The 2017 first-round pick showed tremendous improvement in his second season and is quickly developing into one of the league’s best young tight ends. After a subpar rookie campaign, Engram posted the fifth-best overall grade (76.4) among tight ends with at least 25 targets in 2018.
The biggest concern surrounding Big Blue’s 6-foot-3, 240-pound playmaker has been injuries. He’s missed six games through his first two seasons and is currently dealing with a hamstring injury. But on the field, Engram has shown nothing but improvement since entering the league.
The former Ole Miss Rebel raised his overall grade by more than 14 points this past season, improving as a receiver and run-blocker. In fact, in the second half of the 2018 season (Weeks 10-17), Engram recorded the highest overall grade (91.6) of any tight end.
He will likely be asked to take on an even bigger role in the offense following the departure of Odell Beckham Jr. this offseason, but that shouldn’t be seen as a negative. Three of Engram’s five best games in 2018 came when OBJ was on the sidelines, Week 17 (90.2), Week 16 (87.7) and Week 14 (87.3).
The Giants' coaching staff took advantage of Engram’s versatility down the stretch of last season. He’s looking forward to doing more of the same in 2019, via New York’s team website.
“Yeah, I mean I just try to be as versatile as I can be. I like making plays when the ball is in my hands. The coaches did a really good job last year of working around not having ‘O’ (Odell Beckham Jr.) and definitely trying to get guys in different positions. Definitely going to look forward to doing more of that this year, and like I always say, just doing whatever I am asked to do to the best of my ability.”
The Giants used Engram all over the field last season and would be wise to keep doing so. He logged 243 snaps inline, 169 snaps from the slot, and 57 snaps out wide. He was most productive lined up alongside the offensive line, earning the fourth-best overall grade (84.9) among the 91 tight ends with at least 100-plus inline snaps.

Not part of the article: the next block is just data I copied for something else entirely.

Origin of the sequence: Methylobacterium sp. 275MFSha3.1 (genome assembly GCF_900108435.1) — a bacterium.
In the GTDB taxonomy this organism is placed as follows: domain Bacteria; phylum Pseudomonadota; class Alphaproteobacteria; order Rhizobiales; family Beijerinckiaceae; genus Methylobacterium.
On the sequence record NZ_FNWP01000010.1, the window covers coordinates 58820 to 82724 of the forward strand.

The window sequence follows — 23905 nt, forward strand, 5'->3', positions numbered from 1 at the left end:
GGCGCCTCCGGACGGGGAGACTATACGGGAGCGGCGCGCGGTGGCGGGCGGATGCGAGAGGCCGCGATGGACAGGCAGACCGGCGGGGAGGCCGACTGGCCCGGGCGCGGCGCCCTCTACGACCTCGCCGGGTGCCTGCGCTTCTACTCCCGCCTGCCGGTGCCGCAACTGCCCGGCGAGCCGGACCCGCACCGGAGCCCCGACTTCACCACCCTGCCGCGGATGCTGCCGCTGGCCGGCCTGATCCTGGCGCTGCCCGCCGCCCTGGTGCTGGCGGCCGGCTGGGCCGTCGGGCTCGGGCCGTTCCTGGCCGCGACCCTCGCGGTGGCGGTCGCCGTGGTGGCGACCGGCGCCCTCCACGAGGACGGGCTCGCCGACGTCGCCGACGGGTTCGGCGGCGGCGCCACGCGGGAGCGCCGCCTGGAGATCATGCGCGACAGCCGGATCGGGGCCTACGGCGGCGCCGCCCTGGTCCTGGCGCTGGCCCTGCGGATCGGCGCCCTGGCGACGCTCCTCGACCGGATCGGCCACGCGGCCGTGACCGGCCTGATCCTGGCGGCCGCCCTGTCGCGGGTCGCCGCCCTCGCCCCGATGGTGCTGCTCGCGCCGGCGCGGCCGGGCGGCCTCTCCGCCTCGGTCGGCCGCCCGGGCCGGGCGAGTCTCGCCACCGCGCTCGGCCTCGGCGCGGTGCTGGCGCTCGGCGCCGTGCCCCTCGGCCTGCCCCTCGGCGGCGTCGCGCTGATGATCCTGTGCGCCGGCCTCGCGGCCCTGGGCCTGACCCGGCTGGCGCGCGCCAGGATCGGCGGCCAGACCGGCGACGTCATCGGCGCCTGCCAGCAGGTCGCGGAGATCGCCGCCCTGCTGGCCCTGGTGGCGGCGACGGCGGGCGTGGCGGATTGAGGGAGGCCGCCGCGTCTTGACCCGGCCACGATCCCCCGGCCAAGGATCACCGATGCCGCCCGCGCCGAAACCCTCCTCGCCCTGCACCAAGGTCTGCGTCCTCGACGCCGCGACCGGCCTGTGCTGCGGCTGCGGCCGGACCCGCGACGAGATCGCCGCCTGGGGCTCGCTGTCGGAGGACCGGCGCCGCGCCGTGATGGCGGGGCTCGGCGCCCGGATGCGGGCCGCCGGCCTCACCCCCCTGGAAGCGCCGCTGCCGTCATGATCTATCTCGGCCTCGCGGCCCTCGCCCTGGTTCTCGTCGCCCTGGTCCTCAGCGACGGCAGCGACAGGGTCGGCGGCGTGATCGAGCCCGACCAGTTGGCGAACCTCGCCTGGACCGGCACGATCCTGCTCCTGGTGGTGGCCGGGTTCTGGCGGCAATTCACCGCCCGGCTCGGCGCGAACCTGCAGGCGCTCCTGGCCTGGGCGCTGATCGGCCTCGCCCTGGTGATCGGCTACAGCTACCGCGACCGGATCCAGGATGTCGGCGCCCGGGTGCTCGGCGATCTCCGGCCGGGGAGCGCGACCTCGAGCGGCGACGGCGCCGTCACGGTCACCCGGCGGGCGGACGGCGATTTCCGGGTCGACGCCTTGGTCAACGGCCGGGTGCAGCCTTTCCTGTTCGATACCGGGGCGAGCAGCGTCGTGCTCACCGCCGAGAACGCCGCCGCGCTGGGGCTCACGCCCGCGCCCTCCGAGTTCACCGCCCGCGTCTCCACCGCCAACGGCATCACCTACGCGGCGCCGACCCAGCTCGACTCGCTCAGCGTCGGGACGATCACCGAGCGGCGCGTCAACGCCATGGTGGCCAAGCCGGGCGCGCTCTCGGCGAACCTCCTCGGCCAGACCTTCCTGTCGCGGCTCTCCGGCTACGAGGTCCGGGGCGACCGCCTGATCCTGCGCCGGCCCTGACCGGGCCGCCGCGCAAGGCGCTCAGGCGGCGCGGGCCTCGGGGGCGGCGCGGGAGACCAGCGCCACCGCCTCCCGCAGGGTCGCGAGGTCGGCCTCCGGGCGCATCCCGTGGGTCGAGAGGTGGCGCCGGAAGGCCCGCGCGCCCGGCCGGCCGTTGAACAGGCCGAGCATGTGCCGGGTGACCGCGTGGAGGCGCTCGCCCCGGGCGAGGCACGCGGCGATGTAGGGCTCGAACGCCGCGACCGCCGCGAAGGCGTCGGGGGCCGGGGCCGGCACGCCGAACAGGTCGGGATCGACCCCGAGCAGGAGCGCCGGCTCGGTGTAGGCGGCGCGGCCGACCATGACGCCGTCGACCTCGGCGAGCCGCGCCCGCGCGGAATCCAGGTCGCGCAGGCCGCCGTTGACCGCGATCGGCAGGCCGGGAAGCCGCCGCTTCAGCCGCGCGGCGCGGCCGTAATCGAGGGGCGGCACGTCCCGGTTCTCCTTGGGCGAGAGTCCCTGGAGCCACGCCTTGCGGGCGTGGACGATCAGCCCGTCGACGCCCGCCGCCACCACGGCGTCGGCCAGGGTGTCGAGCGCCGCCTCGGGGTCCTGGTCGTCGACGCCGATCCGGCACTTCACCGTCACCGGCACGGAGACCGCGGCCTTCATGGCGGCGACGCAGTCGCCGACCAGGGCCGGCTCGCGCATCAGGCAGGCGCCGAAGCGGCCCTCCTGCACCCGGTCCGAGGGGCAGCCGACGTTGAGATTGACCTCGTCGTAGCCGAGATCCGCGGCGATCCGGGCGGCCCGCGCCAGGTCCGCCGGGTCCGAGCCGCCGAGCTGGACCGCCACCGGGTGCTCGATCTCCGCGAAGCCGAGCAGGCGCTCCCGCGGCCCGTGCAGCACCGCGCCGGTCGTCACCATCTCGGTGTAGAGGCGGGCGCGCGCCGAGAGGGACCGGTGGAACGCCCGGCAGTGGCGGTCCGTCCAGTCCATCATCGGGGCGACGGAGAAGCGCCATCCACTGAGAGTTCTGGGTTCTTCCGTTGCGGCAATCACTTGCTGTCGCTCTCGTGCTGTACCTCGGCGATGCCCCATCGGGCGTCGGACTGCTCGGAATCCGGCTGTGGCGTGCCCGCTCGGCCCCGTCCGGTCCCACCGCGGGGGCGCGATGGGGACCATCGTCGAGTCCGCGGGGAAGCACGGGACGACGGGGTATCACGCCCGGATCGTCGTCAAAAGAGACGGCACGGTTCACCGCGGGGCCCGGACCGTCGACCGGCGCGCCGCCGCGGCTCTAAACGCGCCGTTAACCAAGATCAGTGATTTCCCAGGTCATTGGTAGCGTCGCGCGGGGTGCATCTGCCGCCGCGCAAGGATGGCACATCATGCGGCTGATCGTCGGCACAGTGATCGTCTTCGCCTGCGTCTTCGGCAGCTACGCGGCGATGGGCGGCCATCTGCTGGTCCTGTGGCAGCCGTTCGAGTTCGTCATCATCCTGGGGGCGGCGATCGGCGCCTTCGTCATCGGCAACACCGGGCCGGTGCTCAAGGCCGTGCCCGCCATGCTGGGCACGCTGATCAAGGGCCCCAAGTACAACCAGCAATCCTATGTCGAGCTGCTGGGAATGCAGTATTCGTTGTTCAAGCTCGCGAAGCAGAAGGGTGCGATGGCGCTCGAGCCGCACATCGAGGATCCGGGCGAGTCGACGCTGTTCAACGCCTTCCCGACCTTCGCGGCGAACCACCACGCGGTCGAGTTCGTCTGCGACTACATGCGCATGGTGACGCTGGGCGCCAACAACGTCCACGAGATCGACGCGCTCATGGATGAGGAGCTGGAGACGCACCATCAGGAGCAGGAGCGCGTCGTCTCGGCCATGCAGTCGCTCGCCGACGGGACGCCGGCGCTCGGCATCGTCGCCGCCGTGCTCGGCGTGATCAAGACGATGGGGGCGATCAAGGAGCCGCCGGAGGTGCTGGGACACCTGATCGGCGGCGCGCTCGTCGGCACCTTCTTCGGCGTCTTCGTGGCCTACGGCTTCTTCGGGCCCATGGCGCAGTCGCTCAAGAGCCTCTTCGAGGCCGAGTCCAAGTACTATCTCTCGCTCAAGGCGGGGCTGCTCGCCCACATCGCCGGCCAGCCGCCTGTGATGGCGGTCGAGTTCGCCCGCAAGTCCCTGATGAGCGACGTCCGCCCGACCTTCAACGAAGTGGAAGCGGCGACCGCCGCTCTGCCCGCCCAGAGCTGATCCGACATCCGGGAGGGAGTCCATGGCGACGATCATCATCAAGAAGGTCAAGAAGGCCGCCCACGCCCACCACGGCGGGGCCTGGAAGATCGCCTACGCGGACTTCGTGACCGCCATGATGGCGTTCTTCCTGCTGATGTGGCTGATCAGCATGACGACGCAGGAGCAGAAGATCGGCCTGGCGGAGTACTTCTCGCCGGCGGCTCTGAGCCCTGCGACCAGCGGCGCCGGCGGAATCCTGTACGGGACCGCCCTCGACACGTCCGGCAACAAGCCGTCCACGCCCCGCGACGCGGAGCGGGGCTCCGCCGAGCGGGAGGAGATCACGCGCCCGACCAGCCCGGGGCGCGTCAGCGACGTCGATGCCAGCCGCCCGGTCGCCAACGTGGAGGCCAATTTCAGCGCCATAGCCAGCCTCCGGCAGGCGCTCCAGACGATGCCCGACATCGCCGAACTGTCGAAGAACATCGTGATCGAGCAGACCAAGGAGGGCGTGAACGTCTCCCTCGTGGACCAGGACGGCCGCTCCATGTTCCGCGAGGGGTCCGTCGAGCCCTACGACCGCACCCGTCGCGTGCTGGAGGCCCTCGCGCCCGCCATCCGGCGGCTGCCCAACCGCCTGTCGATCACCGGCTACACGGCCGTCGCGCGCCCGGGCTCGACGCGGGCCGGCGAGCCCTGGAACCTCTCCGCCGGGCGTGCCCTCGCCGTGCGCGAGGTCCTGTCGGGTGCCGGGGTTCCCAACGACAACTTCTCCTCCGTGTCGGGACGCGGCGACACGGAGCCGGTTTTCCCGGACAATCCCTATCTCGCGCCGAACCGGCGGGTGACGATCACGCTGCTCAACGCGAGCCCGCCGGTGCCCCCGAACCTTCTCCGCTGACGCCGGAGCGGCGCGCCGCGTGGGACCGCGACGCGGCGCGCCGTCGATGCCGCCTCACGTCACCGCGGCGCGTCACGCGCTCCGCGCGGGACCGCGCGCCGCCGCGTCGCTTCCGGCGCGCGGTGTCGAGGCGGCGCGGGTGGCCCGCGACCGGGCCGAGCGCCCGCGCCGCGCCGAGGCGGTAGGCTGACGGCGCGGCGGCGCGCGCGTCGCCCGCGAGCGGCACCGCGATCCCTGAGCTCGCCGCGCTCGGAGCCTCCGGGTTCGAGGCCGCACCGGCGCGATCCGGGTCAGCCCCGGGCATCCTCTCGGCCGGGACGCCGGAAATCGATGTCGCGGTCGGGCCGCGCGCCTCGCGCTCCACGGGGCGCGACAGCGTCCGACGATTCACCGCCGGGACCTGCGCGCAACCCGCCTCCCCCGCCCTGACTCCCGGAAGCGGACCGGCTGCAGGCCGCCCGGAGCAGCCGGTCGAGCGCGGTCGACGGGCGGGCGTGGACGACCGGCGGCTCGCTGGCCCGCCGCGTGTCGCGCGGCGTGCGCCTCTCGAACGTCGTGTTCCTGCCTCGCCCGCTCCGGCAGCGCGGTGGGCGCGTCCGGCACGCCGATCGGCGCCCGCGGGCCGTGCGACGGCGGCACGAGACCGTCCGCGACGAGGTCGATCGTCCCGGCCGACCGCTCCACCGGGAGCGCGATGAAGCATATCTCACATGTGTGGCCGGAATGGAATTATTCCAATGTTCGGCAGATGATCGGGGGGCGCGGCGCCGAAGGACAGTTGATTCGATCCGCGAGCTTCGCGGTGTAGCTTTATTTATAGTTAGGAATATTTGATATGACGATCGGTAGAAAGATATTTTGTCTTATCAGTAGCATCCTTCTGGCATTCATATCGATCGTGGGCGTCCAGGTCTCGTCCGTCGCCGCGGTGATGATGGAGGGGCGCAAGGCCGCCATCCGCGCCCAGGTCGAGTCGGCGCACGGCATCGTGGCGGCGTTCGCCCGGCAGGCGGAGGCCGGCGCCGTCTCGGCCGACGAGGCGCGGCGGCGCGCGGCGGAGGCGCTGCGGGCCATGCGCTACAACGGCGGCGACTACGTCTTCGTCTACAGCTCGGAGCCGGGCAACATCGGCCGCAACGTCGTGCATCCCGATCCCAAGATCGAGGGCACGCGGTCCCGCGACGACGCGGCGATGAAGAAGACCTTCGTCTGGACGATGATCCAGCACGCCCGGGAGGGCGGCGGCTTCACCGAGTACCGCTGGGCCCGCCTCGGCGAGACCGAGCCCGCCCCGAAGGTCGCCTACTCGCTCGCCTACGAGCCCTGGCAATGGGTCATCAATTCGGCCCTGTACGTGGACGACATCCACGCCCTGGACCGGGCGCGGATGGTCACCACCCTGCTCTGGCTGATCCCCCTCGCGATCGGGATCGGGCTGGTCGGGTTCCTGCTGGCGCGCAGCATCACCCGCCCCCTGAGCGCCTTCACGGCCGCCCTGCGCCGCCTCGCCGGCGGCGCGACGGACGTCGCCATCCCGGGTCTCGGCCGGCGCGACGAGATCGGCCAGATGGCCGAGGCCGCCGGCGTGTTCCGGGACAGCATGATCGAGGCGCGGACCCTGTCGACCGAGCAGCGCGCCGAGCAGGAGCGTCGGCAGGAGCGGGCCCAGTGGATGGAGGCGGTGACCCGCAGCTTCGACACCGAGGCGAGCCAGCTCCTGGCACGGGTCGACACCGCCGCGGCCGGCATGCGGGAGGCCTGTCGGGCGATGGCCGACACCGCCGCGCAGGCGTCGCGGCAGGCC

His 65.0 overall grade from the slot ranked 18th among 34 qualifying tight ends, and his 71.1 overall grade on the outside was the fifth-best mark among the 25 tight ends that qualified. That’s likely the versatility the Giants were looking for when they drafted him with the 23rd overall pick in the 2017 NFL Draft.
It’s no secret that Engram enters the 2019 season as Big Blue’s best red-zone threat. The Giants have playmakers in Sterling Shepard and Golden Tate, but both are listed at 5-foot-10 and are not the biggest targets on a shortened field. In 2018, Tate posted a 57.1 receiving grade in the red zone, which ranked 56 out of 72 qualifying receivers. Shepard was slightly better (62.0) but still ranked 40th among wide receivers with at least 50 red-zone snaps.
Engram, on the other hand, has been stellar in the red zone. He’s earned an 80.5 receiving grade through his first two seasons in the red zone, which ranks fourth among 43 qualifying tight ends. Only Zach Ertz, Trey Burton and Jack Doyle have posted better red-zone receiving grades at the position since 2017.
Engram has made the most of his opportunities when it matters the most. He has picked up a first down or scored a touchdown on 69.2% of his targets in the red zone through his first two seasons. There’s still plenty of room for growth for the 24-year-old, but the Giants should be excited with the direction he’s headed.
Engram’s biggest issue in his rookie season was dropped passes. His 11 drops in 2017 were the second-most of any player regardless of position, trailing only Dez Bryant (12). But in Year 2, Engram dropped just three passes, which were tied for the 25th fewest among tight ends with at least 25 targets.
The Giants will need to continue to rely on Engram to develop. He’s already proven himself a dynamic red-zone weapon and showcased his ability to be a reliable third-down option this past season.
Of the 39 tight ends with at least 50 third-down snaps in 2018, Engram ranked fourth in receiving grade (78.0). Travis Kelce, Jared Cook and George Kittle were the only tight ends to post higher receiving grades. It’s also not the only place Engram finds himself among the league’s elite tight ends on third-down situations.
His 2.48 yards per route run on third down trailed only Kelce (2.63), and his passer rating when targeted (139.3) ranked first among the 13 qualifying tight ends with at least 20 third-down targets.
It’s clear to see how Engram is developing into one of the league’s best tight ends. As long as he can stay on the field, the sky seems to be the limit for Big Blue’s versatile young playmaker.